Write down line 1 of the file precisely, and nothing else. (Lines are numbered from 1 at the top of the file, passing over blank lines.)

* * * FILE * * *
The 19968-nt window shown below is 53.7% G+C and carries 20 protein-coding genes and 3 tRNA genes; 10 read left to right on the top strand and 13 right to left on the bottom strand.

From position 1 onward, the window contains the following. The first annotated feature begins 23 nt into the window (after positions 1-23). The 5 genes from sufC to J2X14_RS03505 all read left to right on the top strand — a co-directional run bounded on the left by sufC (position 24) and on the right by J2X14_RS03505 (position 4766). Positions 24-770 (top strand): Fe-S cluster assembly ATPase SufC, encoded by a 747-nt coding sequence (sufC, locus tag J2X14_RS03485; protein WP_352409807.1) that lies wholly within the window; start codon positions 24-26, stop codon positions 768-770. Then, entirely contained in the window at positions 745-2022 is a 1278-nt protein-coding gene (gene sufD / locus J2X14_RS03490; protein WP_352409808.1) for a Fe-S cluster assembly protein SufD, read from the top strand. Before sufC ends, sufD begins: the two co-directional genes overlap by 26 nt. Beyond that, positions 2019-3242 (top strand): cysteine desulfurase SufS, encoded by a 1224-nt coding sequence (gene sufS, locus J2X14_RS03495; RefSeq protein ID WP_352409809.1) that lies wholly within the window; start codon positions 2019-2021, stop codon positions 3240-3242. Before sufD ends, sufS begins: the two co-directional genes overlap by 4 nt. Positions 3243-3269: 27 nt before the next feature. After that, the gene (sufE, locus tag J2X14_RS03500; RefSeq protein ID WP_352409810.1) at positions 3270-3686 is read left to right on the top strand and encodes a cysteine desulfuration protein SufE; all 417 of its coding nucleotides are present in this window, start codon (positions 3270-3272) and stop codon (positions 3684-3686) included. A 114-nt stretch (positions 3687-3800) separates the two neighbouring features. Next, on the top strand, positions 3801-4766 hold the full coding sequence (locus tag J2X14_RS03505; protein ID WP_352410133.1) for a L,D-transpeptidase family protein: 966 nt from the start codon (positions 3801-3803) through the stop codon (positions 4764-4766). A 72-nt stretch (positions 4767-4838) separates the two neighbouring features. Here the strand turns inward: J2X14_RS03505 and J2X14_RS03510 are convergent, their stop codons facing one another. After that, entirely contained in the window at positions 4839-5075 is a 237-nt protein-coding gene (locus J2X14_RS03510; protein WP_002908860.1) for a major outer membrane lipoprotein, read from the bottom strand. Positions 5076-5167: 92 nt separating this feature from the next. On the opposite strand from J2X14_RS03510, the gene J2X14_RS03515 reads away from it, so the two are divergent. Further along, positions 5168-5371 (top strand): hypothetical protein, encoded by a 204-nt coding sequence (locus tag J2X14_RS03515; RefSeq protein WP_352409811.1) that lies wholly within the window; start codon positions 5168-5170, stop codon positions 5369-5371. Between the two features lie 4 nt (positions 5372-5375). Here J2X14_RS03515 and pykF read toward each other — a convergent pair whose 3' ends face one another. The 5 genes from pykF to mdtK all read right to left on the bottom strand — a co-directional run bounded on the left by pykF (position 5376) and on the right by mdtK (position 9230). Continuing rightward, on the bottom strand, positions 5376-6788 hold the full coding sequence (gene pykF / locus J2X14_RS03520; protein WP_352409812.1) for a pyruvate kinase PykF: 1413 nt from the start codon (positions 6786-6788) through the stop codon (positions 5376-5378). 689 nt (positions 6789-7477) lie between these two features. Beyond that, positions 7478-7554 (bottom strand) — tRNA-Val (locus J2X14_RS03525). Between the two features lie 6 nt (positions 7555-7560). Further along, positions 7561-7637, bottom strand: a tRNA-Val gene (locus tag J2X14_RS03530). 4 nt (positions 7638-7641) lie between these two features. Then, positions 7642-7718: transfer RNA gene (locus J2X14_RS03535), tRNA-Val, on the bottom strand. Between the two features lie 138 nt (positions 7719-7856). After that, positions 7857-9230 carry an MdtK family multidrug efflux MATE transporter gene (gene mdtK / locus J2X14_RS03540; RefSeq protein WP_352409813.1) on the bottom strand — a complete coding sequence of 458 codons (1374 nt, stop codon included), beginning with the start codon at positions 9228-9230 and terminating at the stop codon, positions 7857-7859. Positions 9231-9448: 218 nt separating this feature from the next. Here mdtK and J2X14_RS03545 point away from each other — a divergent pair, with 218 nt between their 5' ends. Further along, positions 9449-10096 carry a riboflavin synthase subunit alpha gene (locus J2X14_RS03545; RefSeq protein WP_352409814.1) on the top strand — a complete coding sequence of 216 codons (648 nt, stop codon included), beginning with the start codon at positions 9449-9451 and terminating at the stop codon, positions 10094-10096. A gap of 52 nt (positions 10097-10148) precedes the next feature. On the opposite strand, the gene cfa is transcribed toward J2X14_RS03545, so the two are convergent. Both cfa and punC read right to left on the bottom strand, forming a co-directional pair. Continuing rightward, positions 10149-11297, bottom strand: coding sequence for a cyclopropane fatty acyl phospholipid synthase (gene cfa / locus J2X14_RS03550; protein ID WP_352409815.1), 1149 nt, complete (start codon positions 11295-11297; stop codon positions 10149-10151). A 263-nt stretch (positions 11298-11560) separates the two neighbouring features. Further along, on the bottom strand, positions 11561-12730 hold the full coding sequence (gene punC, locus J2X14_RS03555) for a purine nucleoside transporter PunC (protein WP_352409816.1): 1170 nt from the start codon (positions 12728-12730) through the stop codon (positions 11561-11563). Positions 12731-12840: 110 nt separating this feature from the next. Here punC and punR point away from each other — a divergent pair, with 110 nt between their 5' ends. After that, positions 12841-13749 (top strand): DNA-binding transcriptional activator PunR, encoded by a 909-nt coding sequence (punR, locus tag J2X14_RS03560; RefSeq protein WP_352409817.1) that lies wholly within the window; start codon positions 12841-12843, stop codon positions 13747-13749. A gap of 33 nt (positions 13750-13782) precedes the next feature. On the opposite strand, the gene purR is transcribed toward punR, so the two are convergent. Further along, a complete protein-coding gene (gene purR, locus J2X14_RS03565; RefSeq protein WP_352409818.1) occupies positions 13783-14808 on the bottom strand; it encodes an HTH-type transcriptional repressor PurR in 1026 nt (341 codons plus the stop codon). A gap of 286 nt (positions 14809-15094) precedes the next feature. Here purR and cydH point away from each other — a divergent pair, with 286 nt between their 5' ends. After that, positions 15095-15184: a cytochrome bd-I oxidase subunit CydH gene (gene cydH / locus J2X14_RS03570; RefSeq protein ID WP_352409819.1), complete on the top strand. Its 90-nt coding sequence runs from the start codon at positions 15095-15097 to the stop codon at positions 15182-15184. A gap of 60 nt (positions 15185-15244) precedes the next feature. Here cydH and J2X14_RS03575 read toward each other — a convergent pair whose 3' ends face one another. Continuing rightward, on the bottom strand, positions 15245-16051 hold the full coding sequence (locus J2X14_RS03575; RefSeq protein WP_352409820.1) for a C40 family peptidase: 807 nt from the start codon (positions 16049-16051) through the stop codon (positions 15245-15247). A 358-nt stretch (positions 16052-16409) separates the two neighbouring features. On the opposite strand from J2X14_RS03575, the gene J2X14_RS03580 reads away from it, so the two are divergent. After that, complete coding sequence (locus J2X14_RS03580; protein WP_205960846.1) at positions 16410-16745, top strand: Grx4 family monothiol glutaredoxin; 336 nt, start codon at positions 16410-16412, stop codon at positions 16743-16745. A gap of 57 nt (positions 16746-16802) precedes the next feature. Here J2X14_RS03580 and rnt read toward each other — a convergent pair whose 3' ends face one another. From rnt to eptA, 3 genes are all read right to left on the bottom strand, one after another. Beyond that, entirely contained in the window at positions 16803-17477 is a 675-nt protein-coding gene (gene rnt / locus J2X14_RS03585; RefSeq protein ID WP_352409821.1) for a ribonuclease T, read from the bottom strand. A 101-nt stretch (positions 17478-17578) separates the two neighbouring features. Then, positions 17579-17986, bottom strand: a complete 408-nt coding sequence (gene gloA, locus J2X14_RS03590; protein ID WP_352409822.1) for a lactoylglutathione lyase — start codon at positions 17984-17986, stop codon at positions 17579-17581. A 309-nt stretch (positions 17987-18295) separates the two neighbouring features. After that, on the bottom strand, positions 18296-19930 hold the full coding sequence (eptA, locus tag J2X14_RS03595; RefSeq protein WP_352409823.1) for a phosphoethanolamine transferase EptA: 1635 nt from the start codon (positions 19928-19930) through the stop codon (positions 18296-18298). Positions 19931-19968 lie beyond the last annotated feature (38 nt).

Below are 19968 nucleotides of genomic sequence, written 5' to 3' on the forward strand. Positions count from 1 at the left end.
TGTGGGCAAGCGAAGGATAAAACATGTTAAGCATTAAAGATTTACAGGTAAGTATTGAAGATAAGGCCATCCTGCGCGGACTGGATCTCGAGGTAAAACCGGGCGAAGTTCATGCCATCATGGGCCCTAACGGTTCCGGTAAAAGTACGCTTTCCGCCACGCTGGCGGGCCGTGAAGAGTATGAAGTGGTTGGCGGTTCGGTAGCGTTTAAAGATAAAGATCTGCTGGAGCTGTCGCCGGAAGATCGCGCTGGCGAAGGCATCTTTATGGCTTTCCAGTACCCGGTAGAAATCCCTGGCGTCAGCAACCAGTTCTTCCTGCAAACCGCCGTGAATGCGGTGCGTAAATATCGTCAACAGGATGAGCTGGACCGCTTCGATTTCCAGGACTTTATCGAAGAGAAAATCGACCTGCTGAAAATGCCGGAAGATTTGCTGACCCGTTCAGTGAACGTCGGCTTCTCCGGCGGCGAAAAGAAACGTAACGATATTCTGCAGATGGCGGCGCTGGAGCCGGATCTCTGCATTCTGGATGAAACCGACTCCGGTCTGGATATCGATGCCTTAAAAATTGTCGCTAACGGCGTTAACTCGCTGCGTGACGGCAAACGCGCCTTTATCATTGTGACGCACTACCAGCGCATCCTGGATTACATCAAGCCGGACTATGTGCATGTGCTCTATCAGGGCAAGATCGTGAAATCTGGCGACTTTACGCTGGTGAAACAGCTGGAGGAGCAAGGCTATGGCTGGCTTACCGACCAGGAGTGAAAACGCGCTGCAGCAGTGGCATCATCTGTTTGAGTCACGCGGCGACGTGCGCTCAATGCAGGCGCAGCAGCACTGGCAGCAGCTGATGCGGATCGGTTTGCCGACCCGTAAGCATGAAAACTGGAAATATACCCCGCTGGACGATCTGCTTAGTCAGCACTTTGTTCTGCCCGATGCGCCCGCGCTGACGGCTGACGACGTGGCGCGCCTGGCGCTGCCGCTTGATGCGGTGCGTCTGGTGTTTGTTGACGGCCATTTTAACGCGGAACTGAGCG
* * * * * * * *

The 19968-nt window shown below is 53.7% G+C and carries 20 protein-coding genes and 3 tRNA genes; 10 read left to right on the top strand and 13 right to left on the bottom strand.